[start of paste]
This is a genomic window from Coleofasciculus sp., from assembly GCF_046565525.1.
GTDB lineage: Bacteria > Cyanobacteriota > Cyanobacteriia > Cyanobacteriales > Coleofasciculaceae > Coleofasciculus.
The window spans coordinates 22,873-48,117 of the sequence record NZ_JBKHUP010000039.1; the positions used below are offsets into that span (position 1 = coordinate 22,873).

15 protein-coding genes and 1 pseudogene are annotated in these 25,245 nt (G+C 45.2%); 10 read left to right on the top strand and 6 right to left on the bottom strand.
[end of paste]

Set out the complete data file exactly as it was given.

This is a genomic window from Coleofasciculus sp., from assembly GCF_046565525.1.
GTDB lineage: Bacteria > Cyanobacteriota > Cyanobacteriia > Cyanobacteriales > Coleofasciculaceae > Coleofasciculus.
The window spans coordinates 22,873-48,117 of the sequence record NZ_JBKHUP010000039.1; the positions used below are offsets into that span (position 1 = coordinate 22,873).

15 protein-coding genes and 1 pseudogene are annotated in these 25,245 nt (G+C 45.2%); 10 read left to right on the top strand and 6 right to left on the bottom strand.